Academic Freedom Critical to Unanimous Ninth Circuit Opinion Protecting Professor’s Speech

By on May 24, 2010

Yesterday’s unanimous Ninth Circuit opinion in Rodriguez v. Maricopa County Community College District, holding that three contentious e-mails sent by a professor to his coworkers were protected by the First Amendment, provided critical judicial endorsement for the value of academic freedom. The federal appellate court’s safeguarding of a college district’s ability to be intellectually diverse and open-minded comes at a time when it is much needed, after Harvard Law School recently attempted to sanitize its campus from exploration of unpopular ideas.

Unlike Harvard Law, the Maricopa County Community College District (MCCCD) appreciated the rights of one of its faculty to express unpopular ideas in an open e-mail forum, and the Ninth Circuit approved. We offered an overview of the facts and holding of Rodriguez here. In brief, a group of Hispanic employees of the MCCCD sued the district for failing to punish a math professor who sent racially charged e-mails to all of his coworkers. The professor’s e-mails, which some employees found offensive and racially insensitive, described "the superiority of Western Civilization" and criticized America’s current "multicultural stupor." These e-mails sparked a debate among coworkers and a student protest, and ultimately led to a lawsuit against the MCCCD.

The Ninth Circuit held that the defendants were not liable for failing to punish the professor, since his speech did not constitute unlawful harassment. In doing so, the court elevated academic freedom both for professors and for the institution as a whole.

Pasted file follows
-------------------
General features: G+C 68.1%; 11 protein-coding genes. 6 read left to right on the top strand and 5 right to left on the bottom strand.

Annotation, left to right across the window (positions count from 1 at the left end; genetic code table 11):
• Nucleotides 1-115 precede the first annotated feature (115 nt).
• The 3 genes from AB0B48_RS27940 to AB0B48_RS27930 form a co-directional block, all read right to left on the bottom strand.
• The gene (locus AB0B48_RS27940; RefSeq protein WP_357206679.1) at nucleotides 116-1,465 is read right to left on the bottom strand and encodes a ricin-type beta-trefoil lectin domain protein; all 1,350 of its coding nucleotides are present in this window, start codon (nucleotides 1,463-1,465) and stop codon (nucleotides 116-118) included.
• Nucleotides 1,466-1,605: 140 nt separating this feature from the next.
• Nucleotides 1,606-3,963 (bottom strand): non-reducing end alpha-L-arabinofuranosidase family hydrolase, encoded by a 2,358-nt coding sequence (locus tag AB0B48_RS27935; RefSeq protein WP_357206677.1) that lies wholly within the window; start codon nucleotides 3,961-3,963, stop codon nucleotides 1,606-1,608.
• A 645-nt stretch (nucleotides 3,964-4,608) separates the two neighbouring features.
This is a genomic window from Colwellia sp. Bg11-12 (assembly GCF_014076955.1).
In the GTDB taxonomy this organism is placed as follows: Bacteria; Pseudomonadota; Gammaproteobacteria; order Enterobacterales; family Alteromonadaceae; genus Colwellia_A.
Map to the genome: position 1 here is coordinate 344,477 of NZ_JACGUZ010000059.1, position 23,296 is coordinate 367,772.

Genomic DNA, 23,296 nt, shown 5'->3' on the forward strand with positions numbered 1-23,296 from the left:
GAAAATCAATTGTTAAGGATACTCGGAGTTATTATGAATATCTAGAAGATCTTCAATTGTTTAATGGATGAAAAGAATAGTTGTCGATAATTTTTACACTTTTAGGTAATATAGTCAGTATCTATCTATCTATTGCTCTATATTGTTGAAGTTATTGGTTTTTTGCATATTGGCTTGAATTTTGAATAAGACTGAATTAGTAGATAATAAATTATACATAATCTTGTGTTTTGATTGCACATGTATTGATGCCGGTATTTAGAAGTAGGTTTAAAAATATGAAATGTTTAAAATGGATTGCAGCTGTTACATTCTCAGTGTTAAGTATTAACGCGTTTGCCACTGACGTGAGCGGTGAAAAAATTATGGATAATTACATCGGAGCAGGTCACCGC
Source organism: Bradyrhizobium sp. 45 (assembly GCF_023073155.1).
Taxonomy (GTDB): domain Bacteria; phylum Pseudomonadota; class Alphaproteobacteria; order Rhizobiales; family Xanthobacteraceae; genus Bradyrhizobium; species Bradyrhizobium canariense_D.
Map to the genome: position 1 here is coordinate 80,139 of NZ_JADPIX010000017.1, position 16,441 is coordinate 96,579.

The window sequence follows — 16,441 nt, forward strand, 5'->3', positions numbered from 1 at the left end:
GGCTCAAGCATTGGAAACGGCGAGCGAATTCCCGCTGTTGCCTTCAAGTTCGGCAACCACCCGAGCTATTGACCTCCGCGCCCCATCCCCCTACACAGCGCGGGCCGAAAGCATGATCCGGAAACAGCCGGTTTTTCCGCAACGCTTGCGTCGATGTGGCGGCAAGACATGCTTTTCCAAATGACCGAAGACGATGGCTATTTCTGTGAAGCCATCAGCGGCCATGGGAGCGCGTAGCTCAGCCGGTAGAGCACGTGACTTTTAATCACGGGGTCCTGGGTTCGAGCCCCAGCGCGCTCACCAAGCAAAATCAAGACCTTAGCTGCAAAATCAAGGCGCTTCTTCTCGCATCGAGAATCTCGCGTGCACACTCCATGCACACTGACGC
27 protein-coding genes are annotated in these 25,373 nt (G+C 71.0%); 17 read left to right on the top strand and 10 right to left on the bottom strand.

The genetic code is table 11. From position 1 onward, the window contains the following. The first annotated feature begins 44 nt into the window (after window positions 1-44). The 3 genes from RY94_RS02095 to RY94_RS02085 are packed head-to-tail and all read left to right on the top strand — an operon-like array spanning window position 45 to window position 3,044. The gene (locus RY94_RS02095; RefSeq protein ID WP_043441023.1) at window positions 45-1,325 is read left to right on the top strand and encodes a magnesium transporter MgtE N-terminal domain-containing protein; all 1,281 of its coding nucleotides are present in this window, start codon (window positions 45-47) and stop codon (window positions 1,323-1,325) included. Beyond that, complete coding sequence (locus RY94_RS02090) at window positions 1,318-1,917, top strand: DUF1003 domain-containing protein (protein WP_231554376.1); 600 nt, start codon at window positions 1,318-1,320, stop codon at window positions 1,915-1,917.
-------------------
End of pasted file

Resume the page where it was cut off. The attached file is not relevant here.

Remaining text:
First, the court noted the importance of permitting professors to articulate non-mainstream, provocative, and offensive views in order to facilitate a diversity of ideas on college campuses. The panel, which included former Supreme Court Justice Sandra Day O’Connor, sitting by designation, quoted a prior Ninth Circuit opinion for the principle that "the desire to maintain a sedate academic environment . . . does not justify limitations on a teacher’s freedom to express himself on political issues in vigorous, argumentative, unmeasured, and even distinctly unpleasant terms." Adamian v. Jacobsen, 523 F.2d 929, 934 (9th Cir. 1975).

In addition to recognizing professors’ academic freedom, the court of appeals upheld the MCCCD’s institutional academic freedom. The court deferred to the MCCCD’s methods of handling e-mails that offend employees. Universities cannot be required to police their employees whenever their language or unmeasured views are deemed offensive. Fear of lawsuits would lead to hiring the least controversial professors and ultimately to a university environment that is sterile instead of intellectually vibrant. According to the Ninth Circuit,

The academy’s freedom to make such decisions without excessive judicial oversight is an "essential" part of academic liberty and a "special concern of the First Amendment." If colleges are forced to act as the hall monitors of academia, subject to constant threats of litigation both from professors who wish to speak and listeners who wish to have them silenced, "many school districts would undoubtedly prefer to ‘steer far’ from any controversial professor and instead substitute ‘safe’ ones in order to reduce the possibility of civil liability and the expensive and time-consuming burdens of a lawsuit." To afford academic speech the breathing room that it requires, courts must defer to colleges’ decisions to err on the side of academic freedom. Otherwise, schools will inevitably reassess whether hiring a lightning rod like Kehowskior, for that matter, Larry Summers or Cornel Westis worth the trouble. [Internal citations omitted.]

The Ninth Circuit’s eloquent articulation of the value of both individual and institutional academic freedom should ease the concerns of administrators who wish to hire professors outside of the mainstream, in any direction. As the court of appeals noted, "[w]ithout the right to stand against society’s most strongly-held convictions, the marketplace of ideas would decline into a boutique of the banal, as the urge to censor is greatest where debate is most disquieting and orthodoxy most entrenched."

FIRE congratulates the MCCCD for braving a lawsuit rather than stifling a professor for expressing unpopular but protected speech.